About the foolishness of worrying …

Recently I discovered image quotes and find them to be quite therapeutic. I read dozens of them until I find one that hits the spot for where I am now at. Here is today’s choice:

umbrella

Life is good, but …

I must be the most ungrateful person around. I have just landed a writing job for one day a week. I am really enjoying my studies even though I am feeling under time pressure a little. We are having guests for the weekend and I need to tidy up the house. So if that is all I have to worry about, then I am a very lucky person. A bit of hard work and a little stress in the next few weeks won’t do me any harm at all.

Hard work

The power of giving up or letting go …

I met a friend for coffee yesterday afternoon. We hadn’t seen each other for a while. We talked about what work opportunities were about and what we both have done recently. I said to her, ‘I am not looking for work at the moment. I just want to focus on my studies.’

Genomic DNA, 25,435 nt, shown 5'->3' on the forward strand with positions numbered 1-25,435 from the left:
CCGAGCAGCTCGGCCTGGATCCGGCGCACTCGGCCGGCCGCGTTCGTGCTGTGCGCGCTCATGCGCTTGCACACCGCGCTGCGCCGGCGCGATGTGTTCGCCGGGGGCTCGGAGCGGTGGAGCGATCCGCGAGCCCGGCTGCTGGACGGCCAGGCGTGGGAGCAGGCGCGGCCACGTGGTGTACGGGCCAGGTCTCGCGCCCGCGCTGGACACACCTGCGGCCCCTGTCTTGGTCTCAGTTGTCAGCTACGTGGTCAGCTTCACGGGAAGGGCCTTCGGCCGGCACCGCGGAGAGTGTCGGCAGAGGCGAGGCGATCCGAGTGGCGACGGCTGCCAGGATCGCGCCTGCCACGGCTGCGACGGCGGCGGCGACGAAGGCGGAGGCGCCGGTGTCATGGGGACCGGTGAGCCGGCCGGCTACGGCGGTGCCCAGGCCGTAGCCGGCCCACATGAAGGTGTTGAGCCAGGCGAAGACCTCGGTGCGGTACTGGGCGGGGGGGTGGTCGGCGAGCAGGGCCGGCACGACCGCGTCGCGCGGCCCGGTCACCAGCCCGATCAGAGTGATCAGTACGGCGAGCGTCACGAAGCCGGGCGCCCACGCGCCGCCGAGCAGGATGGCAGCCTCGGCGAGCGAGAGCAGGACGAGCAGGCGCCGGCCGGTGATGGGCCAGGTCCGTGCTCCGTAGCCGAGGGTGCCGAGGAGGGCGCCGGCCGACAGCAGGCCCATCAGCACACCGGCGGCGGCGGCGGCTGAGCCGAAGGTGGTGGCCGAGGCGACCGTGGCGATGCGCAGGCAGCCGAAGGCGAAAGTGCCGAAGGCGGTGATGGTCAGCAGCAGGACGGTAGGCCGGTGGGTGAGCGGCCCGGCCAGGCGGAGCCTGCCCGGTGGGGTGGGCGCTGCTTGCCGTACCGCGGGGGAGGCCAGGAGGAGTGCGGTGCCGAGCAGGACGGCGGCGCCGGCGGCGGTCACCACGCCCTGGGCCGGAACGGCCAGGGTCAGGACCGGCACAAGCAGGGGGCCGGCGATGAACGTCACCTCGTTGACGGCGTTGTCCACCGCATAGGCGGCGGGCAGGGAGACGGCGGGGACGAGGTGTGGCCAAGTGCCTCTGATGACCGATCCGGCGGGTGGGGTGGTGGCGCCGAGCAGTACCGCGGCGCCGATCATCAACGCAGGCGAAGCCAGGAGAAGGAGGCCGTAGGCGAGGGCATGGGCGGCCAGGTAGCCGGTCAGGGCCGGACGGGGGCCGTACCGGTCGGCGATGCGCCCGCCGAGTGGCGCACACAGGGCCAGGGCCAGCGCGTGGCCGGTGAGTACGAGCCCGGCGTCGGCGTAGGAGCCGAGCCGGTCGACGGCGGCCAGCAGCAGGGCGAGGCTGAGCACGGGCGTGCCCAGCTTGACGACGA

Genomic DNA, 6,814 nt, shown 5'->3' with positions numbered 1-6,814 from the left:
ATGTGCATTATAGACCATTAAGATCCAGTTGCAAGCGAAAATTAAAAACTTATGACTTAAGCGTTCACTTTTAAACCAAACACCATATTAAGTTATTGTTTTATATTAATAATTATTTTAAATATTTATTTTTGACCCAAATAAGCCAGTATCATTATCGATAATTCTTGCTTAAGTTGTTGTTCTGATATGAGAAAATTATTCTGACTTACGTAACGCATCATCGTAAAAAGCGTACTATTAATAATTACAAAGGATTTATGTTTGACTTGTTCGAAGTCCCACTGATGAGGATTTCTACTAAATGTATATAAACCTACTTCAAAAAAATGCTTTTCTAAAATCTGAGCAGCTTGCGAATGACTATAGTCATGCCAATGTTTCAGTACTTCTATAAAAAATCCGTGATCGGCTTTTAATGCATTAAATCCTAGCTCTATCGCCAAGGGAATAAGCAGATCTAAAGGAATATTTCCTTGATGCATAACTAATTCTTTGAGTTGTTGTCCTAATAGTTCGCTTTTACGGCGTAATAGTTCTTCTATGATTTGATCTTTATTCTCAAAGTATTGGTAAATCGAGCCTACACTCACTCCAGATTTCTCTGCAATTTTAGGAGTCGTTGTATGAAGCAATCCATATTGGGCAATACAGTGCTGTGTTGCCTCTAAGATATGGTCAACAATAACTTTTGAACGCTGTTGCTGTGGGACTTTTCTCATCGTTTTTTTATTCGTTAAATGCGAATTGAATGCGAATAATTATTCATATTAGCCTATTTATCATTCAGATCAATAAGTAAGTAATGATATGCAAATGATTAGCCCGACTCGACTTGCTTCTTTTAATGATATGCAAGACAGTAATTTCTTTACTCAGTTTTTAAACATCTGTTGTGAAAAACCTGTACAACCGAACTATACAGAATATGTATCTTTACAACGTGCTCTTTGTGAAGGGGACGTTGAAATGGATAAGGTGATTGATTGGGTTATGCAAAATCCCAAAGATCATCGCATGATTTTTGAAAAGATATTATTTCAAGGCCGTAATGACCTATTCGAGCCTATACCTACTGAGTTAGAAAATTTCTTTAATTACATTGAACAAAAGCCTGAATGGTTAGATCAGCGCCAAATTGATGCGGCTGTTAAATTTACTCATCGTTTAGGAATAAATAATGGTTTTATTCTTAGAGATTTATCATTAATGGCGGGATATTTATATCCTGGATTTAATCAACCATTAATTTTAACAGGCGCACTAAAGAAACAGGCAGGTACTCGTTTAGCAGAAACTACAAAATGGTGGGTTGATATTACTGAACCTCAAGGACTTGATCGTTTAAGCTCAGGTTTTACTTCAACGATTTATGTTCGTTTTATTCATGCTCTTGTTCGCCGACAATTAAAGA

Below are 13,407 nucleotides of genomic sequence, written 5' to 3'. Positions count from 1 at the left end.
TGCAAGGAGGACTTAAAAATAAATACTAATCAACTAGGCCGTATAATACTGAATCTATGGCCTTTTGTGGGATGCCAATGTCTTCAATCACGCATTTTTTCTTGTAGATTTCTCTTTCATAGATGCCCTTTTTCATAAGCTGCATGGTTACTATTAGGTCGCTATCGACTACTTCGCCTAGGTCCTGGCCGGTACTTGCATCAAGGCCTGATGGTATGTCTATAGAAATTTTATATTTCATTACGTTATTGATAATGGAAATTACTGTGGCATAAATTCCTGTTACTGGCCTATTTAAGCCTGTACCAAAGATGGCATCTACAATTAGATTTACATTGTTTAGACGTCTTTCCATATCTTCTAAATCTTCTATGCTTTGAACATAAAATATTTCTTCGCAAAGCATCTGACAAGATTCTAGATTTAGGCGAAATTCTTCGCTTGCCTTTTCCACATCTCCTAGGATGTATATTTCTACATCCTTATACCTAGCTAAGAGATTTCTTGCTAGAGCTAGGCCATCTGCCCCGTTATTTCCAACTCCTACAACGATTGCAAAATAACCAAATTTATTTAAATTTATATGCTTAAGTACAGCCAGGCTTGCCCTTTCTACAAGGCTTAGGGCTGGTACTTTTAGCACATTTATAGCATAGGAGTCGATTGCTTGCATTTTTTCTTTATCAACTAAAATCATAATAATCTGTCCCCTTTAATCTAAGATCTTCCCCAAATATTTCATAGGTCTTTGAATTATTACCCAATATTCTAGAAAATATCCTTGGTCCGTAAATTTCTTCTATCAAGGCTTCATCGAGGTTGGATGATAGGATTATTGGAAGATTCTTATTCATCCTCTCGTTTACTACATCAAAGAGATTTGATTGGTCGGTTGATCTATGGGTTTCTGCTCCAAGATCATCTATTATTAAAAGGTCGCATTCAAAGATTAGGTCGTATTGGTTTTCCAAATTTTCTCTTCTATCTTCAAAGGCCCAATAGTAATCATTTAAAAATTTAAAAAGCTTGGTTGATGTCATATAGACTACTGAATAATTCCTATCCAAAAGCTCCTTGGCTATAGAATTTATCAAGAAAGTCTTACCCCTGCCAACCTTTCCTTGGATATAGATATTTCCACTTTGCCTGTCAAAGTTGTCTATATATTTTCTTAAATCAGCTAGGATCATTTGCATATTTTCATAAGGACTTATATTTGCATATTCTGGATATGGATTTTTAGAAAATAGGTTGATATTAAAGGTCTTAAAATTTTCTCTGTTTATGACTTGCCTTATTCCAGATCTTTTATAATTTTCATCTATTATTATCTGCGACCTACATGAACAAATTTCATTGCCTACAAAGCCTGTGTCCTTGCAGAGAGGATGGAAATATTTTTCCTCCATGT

We parted and I walked the short distance home. I had only been home a couple of minutes and the phone rang. I had applied for a writing job last October but wasn’t successful. The newspaper rang me to ask if I was still interested and if I would like to come in on Monday for an interview. It is only for 8 hours a week and could be fun. I will wait and see how the conversation goes on Monday.Capture 6This was the first time in four years since I left full time work that I actually stated that I am not looking for work. Isn’t life funny sometimes – the way things work out?

 

 

 

 

 

An early attempt at fiction …

I wrote this piece for a recent assignment. I passed – not quite as well as I would have liked to. Oh well … It was based on research from the newspaper on the date of my birth.

2 NOVEMBER 1954
My sanity is slipping away. It wounds my pride, but I call Mum on Sunday, 31 October 1954 and beg her to pick Peter and me up from the farm the next day. My Mum is thrilled I have come to my senses.

Jack breaks down when I tell him I am leaving him. He is devastated. He says, ‘My life is nothing without you and Peter.’ He slowly turns away and Peter follows him to the kitchen. I think Peter is with Grandma Irene but Peter trails a few metres behind Jack. Irene is preparing for the Melbourne Cup BBQ on Tuesday and sees them both heading for the scrub, and smiles.

Jack returns alone around 11.00am.